Fossil micrometeorites from Monte dei Corvi: searching for dust from the Veritas asteroid family and the utility of micrometeorites as a palaeoclimate proxyOPEN ACCESS 

M.D. Suttle, F. Campanale, L. Folco, L. Tavazzani, M.M.M. Meier, C.G. Miller, G. Hughes, M.J. Genge, T. Salge, J. Spratt, M. Anand

Geochimica et Cosmochimica Acta
Available online 29 June 2023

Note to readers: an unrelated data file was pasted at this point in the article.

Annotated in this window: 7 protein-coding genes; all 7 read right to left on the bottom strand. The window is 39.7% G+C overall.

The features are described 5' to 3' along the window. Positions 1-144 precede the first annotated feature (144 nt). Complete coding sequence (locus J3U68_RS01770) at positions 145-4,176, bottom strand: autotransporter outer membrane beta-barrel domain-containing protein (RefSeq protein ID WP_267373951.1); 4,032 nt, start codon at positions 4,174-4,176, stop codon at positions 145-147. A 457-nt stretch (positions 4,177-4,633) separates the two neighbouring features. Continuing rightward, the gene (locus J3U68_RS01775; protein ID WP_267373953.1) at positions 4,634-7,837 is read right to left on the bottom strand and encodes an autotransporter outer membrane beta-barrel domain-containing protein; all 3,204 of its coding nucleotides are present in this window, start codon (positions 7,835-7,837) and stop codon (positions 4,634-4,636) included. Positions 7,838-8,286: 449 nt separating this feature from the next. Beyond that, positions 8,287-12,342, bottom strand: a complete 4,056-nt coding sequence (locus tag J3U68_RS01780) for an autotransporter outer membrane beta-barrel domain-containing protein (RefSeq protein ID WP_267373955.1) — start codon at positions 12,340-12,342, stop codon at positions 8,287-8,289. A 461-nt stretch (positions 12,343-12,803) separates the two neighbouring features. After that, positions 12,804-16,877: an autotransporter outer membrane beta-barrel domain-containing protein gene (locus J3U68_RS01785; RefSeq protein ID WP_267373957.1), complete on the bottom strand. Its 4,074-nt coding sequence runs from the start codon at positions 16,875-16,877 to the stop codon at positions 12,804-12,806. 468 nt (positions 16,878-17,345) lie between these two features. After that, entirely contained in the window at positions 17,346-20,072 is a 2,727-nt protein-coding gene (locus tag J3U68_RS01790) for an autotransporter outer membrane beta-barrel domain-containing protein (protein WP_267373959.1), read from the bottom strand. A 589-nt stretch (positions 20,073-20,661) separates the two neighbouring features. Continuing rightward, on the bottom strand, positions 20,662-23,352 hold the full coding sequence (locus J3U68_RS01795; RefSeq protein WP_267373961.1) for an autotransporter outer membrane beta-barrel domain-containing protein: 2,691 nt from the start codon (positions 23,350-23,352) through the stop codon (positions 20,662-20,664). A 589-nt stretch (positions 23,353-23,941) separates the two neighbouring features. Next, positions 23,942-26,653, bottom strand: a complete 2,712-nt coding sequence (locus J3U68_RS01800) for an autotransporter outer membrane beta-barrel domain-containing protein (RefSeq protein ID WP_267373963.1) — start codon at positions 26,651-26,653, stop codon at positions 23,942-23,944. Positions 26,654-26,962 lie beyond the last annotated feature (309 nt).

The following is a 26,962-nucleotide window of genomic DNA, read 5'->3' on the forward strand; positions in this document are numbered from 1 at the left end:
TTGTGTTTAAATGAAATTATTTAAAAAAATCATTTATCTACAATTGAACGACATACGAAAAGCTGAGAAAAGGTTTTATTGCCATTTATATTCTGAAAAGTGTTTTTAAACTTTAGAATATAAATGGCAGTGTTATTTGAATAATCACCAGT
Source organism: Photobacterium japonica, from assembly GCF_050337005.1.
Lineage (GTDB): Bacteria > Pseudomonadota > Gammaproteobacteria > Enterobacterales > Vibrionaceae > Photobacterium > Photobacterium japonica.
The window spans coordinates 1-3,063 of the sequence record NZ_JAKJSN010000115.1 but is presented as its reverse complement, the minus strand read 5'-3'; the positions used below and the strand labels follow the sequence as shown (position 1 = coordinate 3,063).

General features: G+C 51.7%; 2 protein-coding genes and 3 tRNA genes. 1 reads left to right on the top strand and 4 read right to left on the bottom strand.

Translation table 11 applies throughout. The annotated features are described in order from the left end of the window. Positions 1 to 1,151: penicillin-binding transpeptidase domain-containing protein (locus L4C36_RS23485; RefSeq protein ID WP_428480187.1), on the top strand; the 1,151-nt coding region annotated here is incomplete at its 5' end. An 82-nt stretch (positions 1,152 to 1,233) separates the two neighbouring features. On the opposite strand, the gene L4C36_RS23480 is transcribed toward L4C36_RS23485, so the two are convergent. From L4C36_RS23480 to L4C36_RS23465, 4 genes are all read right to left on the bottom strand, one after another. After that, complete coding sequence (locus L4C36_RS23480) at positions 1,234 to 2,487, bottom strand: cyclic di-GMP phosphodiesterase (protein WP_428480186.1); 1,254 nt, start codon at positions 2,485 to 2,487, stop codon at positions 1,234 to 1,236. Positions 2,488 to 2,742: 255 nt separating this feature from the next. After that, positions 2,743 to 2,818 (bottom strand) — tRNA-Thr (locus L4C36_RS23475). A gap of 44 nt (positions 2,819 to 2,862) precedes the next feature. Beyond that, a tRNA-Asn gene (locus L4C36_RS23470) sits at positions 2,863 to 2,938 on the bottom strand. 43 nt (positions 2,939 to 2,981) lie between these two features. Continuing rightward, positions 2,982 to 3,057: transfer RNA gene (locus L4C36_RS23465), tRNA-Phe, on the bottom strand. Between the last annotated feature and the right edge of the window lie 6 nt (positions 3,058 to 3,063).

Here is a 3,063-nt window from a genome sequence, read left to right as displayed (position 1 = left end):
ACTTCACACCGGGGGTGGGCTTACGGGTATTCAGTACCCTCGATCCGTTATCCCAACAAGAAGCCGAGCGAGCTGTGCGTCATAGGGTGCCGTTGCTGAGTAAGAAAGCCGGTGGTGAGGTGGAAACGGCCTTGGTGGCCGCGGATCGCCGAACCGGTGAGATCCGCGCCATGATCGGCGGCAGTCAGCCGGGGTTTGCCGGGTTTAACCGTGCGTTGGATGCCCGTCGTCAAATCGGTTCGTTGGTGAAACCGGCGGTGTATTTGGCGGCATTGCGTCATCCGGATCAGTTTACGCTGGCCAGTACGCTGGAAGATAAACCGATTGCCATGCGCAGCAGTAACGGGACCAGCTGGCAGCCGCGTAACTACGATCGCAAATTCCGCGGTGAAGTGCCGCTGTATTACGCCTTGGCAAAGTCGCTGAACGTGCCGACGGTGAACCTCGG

“We searched late Miocene sedimentary rocks in an attempt to recover fossil micrometeorites derived from the Veritas asteroid family. This study was motivated by the previous identification of a pronounced 3He peak (4-5x above background) within marine sediments with ages between ∼8.5-6.9 Ma ago (Montanari et al. 2017. GSA Bulletin, 129:1357-1376). We processed 118.9 kg of sediment from the Monte dei Corvi beach section (Italy), the global type-section for the Tortonian epoch (11.6-7.2 Ma). Samples were collected both before and within the 3He peak. Although a small number of iron-rich (I-type) fossil micrometeorites were recovered from each horizon studied (Ntotal = 20), there is no clear difference between the pre- and intra- 3He peak samples. All micrometeorites are compositionally similar, and three out of five horizons yielded similar abundances and particle sizes. Micrometeorites extracted from sediments at the base of the 3He peak were exclusively small (ø <75 µm), while micrometeorites extracted from sediments near the highest 3He values were relatively large (ø <270 µm). The recovered fossil micrometeorites are interpreted as samples of the background dust flux derived from metal-bearing chondritic asteroids. The presence of a 3He signature combined with the absence of fossil micrometeorites or extraterrestrial spinels (Boschi et al. 2019, Spec. Pap. Geol. Soc. Am. 542:383-391) unambiguously related to the Veritas event suggests that the Veritas family is composed of highly friable materials that rarely survive on the sea floor to become preserved in the geological record. Our data supports the existing hypothesis that the Veritas asteroid family is an aqueously altered carbonaceous chondrite parent body, one that contains minimal native metal grains or refractory Cr-spinels. The low yield of fossil micrometeorites at Monte dei Corvi is attributed to loss of particles by dissolution whilst they resided on the sea floor but also due to high sedimentation rates leading to dilution of the extraterrestrial dust flux at this site. As with other fossil micrometeorite collections (e.g. Cretaceous chalk [Suttle and Genge, EPSL, 476:132-142]) the I-type spherules have been altered since deposition. In most particles, both magnetite and wüstite remain intact but have been affected by solid state geochemical exchange, characterised by partial leaching of Ni, Co and Cr and implantation of Mn, Mg, Si and Al. In some particles Mn concentrations reach up to 16.6 wt.%. Conversely, in some micrometeorites wüstite has been partially dissolved, or even replaced by calcite or ankerite. Finally, we observe evidence for wüstite recrystallisation, forming a second generation of magnetite. This process is suggested to occur by oxidation during residence on the seafloor and has implications for the use of fossil I-type micrometeorites as a potential proxy for probing Earth’s upper atmospheric composition (oxidative capacity) in the geological past. However, solutions to the limitations of post-depositional recrystallisation are suggested. Fossil I-type spherules remain a potential tool for palaeo-climatic studies.”